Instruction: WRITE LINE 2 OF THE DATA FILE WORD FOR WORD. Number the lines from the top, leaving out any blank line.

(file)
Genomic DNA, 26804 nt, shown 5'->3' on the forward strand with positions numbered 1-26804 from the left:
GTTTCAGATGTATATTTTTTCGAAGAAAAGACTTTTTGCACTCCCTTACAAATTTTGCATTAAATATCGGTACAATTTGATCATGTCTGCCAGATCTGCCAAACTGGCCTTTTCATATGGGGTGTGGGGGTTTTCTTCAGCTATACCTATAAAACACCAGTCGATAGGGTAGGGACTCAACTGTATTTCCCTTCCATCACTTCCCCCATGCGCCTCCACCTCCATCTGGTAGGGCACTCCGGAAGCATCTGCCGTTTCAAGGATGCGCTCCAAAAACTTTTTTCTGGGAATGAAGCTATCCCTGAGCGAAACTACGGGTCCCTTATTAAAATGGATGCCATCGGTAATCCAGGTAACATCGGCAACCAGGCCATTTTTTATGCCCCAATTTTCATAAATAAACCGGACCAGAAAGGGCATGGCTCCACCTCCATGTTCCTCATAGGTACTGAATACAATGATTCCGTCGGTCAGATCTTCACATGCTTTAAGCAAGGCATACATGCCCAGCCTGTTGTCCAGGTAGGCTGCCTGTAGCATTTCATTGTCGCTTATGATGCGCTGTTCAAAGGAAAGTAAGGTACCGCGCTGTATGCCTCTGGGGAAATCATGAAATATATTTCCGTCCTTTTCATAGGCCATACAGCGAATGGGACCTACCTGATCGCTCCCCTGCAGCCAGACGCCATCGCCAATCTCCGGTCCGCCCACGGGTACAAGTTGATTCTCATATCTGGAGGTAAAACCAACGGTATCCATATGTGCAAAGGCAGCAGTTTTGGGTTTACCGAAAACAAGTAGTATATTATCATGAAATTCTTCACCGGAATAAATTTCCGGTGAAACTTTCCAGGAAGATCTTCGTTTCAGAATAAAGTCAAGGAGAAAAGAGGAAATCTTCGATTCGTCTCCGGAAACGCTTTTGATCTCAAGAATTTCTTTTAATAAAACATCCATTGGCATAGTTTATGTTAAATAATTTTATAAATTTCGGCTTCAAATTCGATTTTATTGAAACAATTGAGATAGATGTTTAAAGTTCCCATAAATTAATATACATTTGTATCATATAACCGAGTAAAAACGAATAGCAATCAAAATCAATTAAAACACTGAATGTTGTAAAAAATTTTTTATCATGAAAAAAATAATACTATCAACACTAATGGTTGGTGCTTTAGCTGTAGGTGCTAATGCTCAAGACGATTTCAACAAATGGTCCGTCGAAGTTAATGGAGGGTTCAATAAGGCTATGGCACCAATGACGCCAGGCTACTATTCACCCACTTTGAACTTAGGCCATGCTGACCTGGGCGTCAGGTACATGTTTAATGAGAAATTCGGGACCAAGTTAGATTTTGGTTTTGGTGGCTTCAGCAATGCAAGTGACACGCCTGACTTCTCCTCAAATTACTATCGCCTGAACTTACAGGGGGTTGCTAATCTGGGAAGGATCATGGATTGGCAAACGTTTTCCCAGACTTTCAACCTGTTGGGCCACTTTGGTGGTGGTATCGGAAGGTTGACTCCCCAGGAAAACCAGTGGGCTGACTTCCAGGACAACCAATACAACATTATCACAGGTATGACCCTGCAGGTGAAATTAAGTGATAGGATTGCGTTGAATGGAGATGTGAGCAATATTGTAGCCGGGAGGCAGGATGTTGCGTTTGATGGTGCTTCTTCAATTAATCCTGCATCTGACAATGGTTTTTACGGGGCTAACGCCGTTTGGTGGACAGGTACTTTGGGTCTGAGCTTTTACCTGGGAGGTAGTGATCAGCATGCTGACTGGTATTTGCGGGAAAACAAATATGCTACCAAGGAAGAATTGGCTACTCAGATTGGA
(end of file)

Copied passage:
GTTTCAGATGTATATTTTTTCGAAGAAAAGACTTTTTGCACTCCCTTACAAATTTTGCATTAAATATCGGTACAATTTGATCATGTCTGCCAGATCTGCCAAACTGGCCTTTTCATATGGGGTGTGGGGGTTTTCTTCAGCTATACCTATAAAACACCAGTCGATAGGGTAGGGACTCAACTGTATTTCCCTTCCATCACTTCCCCCATGCGCCTCCACCTCCATCTGGTAGGGCACTCCGGAAGCATCTGCCGTTTCAAGGATGCGCTCCAAAAACTTTTTTCTGGGAATGAAGCTATCCCTGAGCGAAACTACGGGTCCCTTATTAAAATGGATGCCATCGGTAATCCAGGTAACATCGGCAACCAGGCCATTTTTTATGCCCCAATTTTCATAAATAAACCGGACCAGAAAGGGCATGGCTCCACCTCCATGTTCCTCATAGGTACTGAATACAATGATTCCGTCGGTCAGATCTTCACATGCTTTAAGCAAGGCATACATGCCCAGCCTGTTGTCCAGGTAGGCTGCCTGTAGCATTTCATTGTCGCTTATGATGCGCTGTTCAAAGGAAAGTAAGGTACCGCGCTGTATGCCTCTGGGGAAATCATGAAATATATTTCCGTCCTTTTCATAGGCCATACAGCGAATGGGACCTACCTGATCGCTCCCCTGCAGCCAGACGCCATCGCCAATCTCCGGTCCGCCCACGGGTACAAGTTGATTCTCATATCTGGAGGTAAAACCAACGGTATCCATATGTGCAAAGGCAGCAGTTTTGGGTTTACCGAAAACAAGTAGTATATTATCATGAAATTCTTCACCGGAATAAATTTCCGGTGAAACTTTCCAGGAAGATCTTCGTTTCAGAATAAAGTCAAGGAGAAAAGAGGAAATCTTCGATTCGTCTCCGGAAACGCTTTTGATCTCAAGAATTTCTTTTAATAAAACATCCATTGGCATAGTTTATGTTAAATAATTTTATAAATTTCGGCTTCAAATTCGATTTTATTGAAACAATTGAGATAGATGTTTAAAGTTCCCATAAATTAATATACATTTGTATCATATAACCGAGTAAAAACGAATAGCAATCAAAATCAATTAAAACACTGAATGTTGTAAAAAATTTTTTATCATGAAAAAAATAATACTATCAACACTAATGGTTGGTGCTTTAGCTGTAGGTGCTAATGCTCAAGACGATTTCAACAAATGGTCCGTCGAAGTTAATGGAGGGTTCAATAAGGCTATGGCACCAATGACGCCAGGCTACTATTCACCCACTTTGAACTTAGGCCATGCTGACCTGGGCGTCAGGTACATGTTTAATGAGAAATTCGGGACCAAGTTAGATTTTGGTTTTGGTGGCTTCAGCAATGCAAGTGACACGCCTGACTTCTCCTCAAATTACTATCGCCTGAACTTACAGGGGGTTGCTAATCTGGGAAGGATCATGGATTGGCAAACGTTTTCCCAGACTTTCAACCTGTTGGGCCACTTTGGTGGTGGTATCGGAAGGTTGACTCCCCAGGAAAACCAGTGGGCTGACTTCCAGGACAACCAATACAACATTATCACAGGTATGACCCTGCAGGTGAAATTAAGTGATAGGATTGCGTTGAATGGAGATGTGAGCAATATTGTAGCCGGGAGGCAGGATGTTGCGTTTGATGGTGCTTCTTCAATTAATCCTGCATCTGACAATGGTTTTTACGGGGCTAACGCCGTTTGGTGGACAGGTACTTTGGGTCTGAGCTTTTACCTGGGAGGTAGTGATCAGCATGCTGACTGGTATTTGCGGGAAAACAAATATGCTACCAAGGAAGAATTGGCTACTCAGATTGGA